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Oct9-05, 11:15 PM
Sci Advisor
P: 7,660
Quote Quote by Sherlock

The results of such comparisons are fairly clear. The clock whose state of motion has changed wrt the reference state accumulates time at a different rate. So, the average period of it's oscillator is different during the interval in which its average velocity wrt the reference state is different.

Ok, but we specify a reference state, so naturally we need to reassemble that state in order to make any meaningful comparisons between the clocks.

EDIT: I changed my mind about this. Because we specify a reference state involving a frame of reference in addition to the two clocks, then we don't need to bring the clocks back together in order to make meaningful statements about which clock is moving slower.

We of course do need to keep one clock in the reference state, and keep them both running, and continue tracking them both during the separation interval.
*IF* you make the additional assumption to use a specific reference frame's defintion of simultaneity, your logic is sound. But this additional assumption is required, and leads to a seeming paradox.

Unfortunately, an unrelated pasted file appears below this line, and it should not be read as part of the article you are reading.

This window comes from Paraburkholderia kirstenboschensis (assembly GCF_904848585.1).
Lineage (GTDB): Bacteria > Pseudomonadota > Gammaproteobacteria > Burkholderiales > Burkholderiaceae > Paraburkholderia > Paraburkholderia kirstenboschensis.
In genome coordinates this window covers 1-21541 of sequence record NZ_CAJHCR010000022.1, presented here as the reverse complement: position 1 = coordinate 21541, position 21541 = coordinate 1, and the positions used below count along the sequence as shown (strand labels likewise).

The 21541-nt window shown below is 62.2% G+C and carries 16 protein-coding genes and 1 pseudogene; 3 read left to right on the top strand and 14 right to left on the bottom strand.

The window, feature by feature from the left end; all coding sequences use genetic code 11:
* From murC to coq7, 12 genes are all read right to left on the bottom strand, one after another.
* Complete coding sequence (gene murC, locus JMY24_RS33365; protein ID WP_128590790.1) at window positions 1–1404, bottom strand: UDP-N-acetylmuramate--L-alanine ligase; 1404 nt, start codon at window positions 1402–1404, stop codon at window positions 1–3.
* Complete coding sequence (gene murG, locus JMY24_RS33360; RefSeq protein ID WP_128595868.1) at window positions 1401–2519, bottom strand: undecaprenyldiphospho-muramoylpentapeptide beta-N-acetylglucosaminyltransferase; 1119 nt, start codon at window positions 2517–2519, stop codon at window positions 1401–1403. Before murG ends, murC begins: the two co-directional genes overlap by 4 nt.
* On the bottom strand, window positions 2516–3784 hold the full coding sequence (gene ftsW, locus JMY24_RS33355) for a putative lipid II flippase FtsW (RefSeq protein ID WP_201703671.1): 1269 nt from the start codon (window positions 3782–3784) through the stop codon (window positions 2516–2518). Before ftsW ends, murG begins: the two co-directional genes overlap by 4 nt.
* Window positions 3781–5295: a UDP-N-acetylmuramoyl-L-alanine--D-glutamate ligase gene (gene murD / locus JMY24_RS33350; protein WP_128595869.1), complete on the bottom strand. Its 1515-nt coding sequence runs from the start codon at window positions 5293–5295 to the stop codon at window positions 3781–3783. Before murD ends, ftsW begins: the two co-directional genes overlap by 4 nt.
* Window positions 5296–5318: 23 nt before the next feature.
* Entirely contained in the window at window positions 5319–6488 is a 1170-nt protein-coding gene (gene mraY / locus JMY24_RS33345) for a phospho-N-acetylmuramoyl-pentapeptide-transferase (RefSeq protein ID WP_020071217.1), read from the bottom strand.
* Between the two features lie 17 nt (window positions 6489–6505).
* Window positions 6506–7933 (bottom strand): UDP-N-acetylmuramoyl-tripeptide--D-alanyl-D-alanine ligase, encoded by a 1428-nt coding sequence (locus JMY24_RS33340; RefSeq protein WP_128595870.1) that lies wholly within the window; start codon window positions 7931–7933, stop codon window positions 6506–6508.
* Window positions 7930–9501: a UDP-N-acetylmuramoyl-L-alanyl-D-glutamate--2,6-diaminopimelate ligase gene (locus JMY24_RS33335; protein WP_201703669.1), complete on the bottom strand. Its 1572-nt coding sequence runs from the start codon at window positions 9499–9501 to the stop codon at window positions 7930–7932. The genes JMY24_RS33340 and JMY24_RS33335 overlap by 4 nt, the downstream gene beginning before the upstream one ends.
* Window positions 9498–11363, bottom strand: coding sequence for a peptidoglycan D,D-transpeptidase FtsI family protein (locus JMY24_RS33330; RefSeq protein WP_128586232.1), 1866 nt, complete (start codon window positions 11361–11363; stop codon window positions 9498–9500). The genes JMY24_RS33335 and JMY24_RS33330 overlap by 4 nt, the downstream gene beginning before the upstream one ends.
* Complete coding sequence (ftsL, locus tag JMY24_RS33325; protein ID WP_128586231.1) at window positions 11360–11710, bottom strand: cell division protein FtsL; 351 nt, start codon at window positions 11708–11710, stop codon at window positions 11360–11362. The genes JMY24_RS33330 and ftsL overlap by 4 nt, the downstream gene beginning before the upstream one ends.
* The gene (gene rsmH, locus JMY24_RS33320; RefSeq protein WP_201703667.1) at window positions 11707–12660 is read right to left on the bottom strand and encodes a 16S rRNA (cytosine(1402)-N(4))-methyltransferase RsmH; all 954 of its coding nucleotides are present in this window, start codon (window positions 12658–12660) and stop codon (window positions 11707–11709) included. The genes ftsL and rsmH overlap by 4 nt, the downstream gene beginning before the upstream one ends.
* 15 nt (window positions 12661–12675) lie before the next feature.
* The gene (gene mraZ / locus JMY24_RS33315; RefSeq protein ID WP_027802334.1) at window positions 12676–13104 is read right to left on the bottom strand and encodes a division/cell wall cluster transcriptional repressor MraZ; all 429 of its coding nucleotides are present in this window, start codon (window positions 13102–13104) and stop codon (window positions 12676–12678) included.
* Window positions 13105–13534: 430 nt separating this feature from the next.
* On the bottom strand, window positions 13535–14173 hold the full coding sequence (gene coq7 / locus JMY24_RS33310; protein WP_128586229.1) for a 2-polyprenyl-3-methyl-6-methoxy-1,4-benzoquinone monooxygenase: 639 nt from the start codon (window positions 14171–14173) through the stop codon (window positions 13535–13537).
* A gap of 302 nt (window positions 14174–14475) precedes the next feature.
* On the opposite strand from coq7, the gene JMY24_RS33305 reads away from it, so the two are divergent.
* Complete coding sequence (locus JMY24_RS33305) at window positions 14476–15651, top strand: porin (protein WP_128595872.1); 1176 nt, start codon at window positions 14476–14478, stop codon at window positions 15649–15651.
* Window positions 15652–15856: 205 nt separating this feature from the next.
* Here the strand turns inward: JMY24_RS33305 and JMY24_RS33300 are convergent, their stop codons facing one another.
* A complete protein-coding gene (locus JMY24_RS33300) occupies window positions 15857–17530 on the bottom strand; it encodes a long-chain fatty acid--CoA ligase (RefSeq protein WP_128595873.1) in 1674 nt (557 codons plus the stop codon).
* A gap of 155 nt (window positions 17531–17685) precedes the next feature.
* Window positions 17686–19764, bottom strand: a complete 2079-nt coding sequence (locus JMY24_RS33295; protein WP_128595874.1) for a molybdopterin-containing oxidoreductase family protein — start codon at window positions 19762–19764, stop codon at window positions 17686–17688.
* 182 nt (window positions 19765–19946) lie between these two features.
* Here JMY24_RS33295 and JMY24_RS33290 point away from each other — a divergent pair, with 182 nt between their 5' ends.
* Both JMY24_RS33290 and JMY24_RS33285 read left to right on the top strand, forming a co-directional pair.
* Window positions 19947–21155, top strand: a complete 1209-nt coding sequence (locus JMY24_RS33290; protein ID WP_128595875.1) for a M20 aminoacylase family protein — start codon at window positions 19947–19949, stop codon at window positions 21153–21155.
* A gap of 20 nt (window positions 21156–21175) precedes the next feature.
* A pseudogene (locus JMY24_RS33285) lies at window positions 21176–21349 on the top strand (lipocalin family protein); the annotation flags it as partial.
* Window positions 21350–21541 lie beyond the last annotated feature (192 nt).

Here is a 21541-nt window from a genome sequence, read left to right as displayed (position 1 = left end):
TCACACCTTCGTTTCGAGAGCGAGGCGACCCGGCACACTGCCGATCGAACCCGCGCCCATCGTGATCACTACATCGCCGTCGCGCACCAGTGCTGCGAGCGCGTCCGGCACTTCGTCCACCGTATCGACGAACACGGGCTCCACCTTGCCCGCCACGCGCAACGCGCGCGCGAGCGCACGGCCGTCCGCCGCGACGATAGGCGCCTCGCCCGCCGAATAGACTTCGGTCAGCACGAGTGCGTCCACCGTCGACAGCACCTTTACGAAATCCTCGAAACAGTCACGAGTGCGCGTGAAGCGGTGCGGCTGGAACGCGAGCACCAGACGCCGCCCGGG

The seeming paradox is commonly called the "twin paradox", where A concludes that B's clocks are running slow, and B concludes that A's clocks are also running slow.

The key to resolving this paradox is to note specifically that one *does* have to make the extra assumption about what defintion of simultaneity one choses to use. There are as many different defintions of "simultaneous" as there are reference frames (which you call reference states). A's defintion of simultaneity is not the same as B's defintion. This is equivalent to my remark that the results of any clock comparision will depend on the details of the path by which the clock is transported. Until a reference frame is chosen (or a clock transport method is specified), the results of a direct comparison between the spatially separated clocks is not defined.

The recognition of the fact that there *are* different defintions of "simultaneous" is what prevents the twin paradox from actually being a paradox, i.e. it is necessary to recognize the relativity of simultaneity to understand how special relativity is self-consistent.